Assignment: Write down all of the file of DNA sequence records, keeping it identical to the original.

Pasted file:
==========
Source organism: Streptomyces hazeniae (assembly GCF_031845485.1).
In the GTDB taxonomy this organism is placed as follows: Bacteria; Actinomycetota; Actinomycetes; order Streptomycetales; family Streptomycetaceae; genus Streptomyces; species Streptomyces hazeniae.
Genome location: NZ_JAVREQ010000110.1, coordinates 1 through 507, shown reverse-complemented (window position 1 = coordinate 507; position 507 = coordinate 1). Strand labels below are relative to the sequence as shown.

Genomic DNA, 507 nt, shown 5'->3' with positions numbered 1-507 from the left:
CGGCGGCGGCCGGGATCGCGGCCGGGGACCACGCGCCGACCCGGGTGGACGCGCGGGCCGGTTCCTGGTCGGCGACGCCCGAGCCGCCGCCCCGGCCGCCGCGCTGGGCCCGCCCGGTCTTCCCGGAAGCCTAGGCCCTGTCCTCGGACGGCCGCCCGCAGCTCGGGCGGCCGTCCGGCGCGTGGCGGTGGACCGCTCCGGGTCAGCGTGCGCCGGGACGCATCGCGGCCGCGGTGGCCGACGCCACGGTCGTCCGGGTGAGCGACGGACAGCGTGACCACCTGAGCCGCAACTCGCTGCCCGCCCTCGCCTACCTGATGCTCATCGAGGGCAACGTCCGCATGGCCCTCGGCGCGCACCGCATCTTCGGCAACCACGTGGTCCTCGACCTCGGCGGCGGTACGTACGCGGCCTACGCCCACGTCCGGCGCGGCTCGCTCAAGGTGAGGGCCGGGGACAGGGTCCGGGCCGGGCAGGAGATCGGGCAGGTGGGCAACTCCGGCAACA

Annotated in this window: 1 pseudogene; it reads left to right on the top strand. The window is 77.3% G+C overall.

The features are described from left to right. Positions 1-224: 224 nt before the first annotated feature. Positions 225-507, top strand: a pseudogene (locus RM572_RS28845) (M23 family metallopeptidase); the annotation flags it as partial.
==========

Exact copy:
Source organism: Streptomyces hazeniae (assembly GCF_031845485.1).
In the GTDB taxonomy this organism is placed as follows: Bacteria; Actinomycetota; Actinomycetes; order Streptomycetales; family Streptomycetaceae; genus Streptomyces; species Streptomyces hazeniae.
Genome location: NZ_JAVREQ010000110.1, coordinates 1 through 507, shown reverse-complemented (window position 1 = coordinate 507; position 507 = coordinate 1). Strand labels below are relative to the sequence as shown.

Genomic DNA, 507 nt, shown 5'->3' with positions numbered 1-507 from the left:
CGGCGGCGGCCGGGATCGCGGCCGGGGACCACGCGCCGACCCGGGTGGACGCGCGGGCCGGTTCCTGGTCGGCGACGCCCGAGCCGCCGCCCCGGCCGCCGCGCTGGGCCCGCCCGGTCTTCCCGGAAGCCTAGGCCCTGTCCTCGGACGGCCGCCCGCAGCTCGGGCGGCCGTCCGGCGCGTGGCGGTGGACCGCTCCGGGTCAGCGTGCGCCGGGACGCATCGCGGCCGCGGTGGCCGACGCCACGGTCGTCCGGGTGAGCGACGGACAGCGTGACCACCTGAGCCGCAACTCGCTGCCCGCCCTCGCCTACCTGATGCTCATCGAGGGCAACGTCCGCATGGCCCTCGGCGCGCACCGCATCTTCGGCAACCACGTGGTCCTCGACCTCGGCGGCGGTACGTACGCGGCCTACGCCCACGTCCGGCGCGGCTCGCTCAAGGTGAGGGCCGGGGACAGGGTCCGGGCCGGGCAGGAGATCGGGCAGGTGGGCAACTCCGGCAACA

Annotated in this window: 1 pseudogene; it reads left to right on the top strand. The window is 77.3% G+C overall.

The features are described from left to right. Positions 1-224: 224 nt before the first annotated feature. Positions 225-507, top strand: a pseudogene (locus RM572_RS28845) (M23 family metallopeptidase); the annotation flags it as partial.